Permanent Labor Certification Application is the initial step in obtaining your green card through employment. The employer must file a PERM application with the Department of Labor (ETA Form 9089).
The PERM process requires that the company make an attempt to recruit American workers for the position and prove that they are able to pay the prevailing wage determined by DOL.
The PERM process imposes a series of requirements on both the employer and the prospective employee (beneficiary). The employer must be able to demonstrate that the position in question is a bona fide job available to qualified U.S. workers and that it meets prevailing wage requirements.
The employer must also be able to show that hiring the alien worker will not adversely affect wages and working conditions of similarly skilled and qualified U.S. workers in the same field. This is usually easier said than done, especially in a weak economy.
Finally, the employer must be able to prove that it has both the financial capability and the willingness to pay the offered wage to a foreign national for the full-time job at issue. Kuck Baxter helps employers comply with these requirements by preparing PWDs, conducting labor market tests and filing Form ETA 9089. In addition, we will help employers meet any audit requests by the Department of Labor.
Prevailing Wage Determination
Obtaining a prevailing wage determination is an early step in the PERM process. It is required by law to ensure that your employer pays you a fair wage and does not adversely affect American workers in the same occupational field.
In a prevailing wage request, your employer must provide the DOL with information about your position, its duties, and your worksite location. The DOL will then issue you a “prevailing wage determination,” which sets the minimum salary you must be paid.
In order to qualify for a prevailing wage, your job must be covered by a collective bargaining agreement between your employer and a labor union that represents employees in your occupation. The PWD must be valid at the time you begin advertising your position and when you file your labor certification application. If it is not, your employer may be subject to increased scrutiny by the Department of Labor during the PERM process. This can lead to a delay in the processing of your case.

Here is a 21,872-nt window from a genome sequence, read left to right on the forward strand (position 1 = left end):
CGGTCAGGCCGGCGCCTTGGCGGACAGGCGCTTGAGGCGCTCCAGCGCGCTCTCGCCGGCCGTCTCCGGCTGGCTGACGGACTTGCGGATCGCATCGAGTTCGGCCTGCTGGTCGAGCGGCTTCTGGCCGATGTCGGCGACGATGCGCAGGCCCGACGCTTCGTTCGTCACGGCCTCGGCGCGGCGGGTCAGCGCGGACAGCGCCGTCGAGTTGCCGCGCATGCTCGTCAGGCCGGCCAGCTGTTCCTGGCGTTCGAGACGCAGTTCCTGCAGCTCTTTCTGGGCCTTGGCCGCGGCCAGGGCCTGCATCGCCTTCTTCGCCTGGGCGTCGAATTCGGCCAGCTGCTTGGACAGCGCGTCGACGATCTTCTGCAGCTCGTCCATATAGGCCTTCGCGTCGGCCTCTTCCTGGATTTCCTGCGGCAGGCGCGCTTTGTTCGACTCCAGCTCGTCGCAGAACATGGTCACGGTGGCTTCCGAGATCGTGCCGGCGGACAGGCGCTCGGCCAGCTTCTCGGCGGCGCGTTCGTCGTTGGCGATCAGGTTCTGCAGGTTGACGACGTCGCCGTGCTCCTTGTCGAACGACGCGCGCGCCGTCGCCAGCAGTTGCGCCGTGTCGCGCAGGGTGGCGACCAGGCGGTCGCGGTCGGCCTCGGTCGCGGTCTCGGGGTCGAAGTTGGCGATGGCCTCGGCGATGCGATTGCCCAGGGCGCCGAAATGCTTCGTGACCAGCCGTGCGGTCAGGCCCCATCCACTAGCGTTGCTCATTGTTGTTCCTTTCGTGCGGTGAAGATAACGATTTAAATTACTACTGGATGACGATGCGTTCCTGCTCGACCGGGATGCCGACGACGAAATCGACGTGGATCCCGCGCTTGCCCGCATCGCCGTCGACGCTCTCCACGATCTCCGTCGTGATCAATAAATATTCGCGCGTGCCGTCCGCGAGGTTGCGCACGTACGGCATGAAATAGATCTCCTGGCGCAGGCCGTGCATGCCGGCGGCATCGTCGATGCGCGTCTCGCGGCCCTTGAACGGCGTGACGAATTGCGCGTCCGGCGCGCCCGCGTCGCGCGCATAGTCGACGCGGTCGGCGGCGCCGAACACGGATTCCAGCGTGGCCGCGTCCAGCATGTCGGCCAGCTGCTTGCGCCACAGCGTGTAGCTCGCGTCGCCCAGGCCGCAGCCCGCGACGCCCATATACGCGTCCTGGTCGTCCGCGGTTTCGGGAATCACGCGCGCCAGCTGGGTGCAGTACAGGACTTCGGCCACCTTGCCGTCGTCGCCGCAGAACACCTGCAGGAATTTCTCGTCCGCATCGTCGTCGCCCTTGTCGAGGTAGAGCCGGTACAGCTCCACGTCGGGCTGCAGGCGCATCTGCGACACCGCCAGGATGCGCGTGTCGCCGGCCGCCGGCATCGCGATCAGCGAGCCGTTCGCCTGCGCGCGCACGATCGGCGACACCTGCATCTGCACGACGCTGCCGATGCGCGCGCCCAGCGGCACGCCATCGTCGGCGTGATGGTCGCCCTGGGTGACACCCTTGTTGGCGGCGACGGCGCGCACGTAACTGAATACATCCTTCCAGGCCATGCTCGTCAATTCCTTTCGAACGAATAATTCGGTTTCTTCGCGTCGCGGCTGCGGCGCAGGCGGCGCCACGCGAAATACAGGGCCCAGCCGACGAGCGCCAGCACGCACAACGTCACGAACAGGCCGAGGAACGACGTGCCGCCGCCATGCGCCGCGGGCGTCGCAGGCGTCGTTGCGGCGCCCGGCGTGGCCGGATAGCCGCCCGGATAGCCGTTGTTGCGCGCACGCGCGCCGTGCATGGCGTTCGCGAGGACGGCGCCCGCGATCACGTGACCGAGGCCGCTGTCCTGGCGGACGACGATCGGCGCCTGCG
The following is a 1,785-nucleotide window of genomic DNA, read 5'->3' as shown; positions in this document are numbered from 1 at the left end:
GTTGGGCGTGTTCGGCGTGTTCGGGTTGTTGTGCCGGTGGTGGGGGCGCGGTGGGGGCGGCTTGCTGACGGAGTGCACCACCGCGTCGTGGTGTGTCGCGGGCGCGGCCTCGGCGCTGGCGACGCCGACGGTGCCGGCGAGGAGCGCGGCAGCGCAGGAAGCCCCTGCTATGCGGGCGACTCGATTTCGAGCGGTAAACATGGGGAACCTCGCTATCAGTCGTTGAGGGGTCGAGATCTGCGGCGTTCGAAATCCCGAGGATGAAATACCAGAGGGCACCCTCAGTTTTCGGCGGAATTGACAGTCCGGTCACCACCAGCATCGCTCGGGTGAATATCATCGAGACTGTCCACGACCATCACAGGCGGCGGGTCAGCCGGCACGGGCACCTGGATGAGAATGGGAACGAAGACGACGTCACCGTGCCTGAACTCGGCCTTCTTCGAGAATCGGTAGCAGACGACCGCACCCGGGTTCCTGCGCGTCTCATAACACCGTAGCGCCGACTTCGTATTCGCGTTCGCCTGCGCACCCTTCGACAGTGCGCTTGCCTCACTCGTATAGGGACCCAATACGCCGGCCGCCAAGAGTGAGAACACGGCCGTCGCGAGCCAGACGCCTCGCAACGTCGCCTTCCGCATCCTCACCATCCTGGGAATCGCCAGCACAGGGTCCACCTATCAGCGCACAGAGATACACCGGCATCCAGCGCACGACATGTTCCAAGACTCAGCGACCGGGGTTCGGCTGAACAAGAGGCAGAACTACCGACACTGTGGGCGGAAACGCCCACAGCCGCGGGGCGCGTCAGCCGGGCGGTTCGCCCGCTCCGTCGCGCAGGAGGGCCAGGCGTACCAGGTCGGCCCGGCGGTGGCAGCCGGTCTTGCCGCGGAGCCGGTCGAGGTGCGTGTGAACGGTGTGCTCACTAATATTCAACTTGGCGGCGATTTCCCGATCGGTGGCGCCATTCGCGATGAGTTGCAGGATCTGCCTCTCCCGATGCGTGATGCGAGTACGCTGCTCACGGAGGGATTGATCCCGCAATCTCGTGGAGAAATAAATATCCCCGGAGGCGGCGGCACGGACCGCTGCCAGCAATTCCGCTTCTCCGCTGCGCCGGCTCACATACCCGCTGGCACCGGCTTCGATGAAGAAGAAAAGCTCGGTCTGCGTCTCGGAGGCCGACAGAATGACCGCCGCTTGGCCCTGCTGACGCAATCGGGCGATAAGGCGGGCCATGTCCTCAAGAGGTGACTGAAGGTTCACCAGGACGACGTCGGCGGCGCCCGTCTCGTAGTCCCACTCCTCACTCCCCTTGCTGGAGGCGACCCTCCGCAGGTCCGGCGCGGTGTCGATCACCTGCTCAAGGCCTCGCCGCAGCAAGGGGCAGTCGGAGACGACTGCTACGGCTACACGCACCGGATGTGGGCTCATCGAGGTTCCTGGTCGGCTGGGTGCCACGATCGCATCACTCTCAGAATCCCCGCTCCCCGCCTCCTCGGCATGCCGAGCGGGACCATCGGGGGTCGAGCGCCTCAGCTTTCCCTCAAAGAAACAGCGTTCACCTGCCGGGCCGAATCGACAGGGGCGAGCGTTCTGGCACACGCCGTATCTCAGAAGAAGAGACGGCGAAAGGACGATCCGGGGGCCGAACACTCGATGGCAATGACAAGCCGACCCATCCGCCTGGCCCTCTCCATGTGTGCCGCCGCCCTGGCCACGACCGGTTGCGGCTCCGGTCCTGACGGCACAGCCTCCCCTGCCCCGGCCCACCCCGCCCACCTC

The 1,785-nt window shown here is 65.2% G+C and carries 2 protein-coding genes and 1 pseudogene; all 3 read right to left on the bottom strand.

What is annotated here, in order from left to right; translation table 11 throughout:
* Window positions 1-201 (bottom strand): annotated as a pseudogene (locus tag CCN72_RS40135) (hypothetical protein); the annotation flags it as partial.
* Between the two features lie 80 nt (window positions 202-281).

Labor Market Test
The Department of Labor (DOL) created the Permanent Labor Certification Program, also known as PERM, to protect U.S. workers and the job market by ensuring that a foreign national is not filling a position that could have been filled by qualified U.S. workers. Employers must document the recruitment process and submit certain attestations about the offered position and the foreign national’s qualifications.
Before an employer can file a Permanent Labor Certification Application, they must test the labor market for “able, willing, and qualified” U.S. workers in a similar role. This is done through a series of recruiting steps, including placing a job order with a state workforce agency and running a minimum of two general circulation newspaper advertisements. Additionally, the sponsoring employer must submit financial documentation that demonstrates it is financially capable of paying the offered wage. Once the application is approved by the DOL, the employer may then file an immigrant visa petition with USCIS on behalf of the foreign national employee.
Once the employer is confident that it has done everything necessary to meet the requirements of PERM, including giving advance notice to the SWA and testing the labor market, it may file an application with ETA Form 9089. The employer must provide a clear description of the job duties, education, training and experience required for the position. In addition, it must demonstrate that the prevailing wage exceeds the minimum wage.
Employers must also complete a recruitment process, which includes placing job orders and advertising in local newspapers for 30 to 180 days and reviewing resumes. The employer must keep documentation of all of the steps in this process, which includes copies of all advertising and review notes.
Once ETA Form 9089 is filed, it must be signed immediately by the employer, foreign worker and preparer (if applicable). All of these signatures must be original. Then, it must be sent to the appropriate USCIS processing center.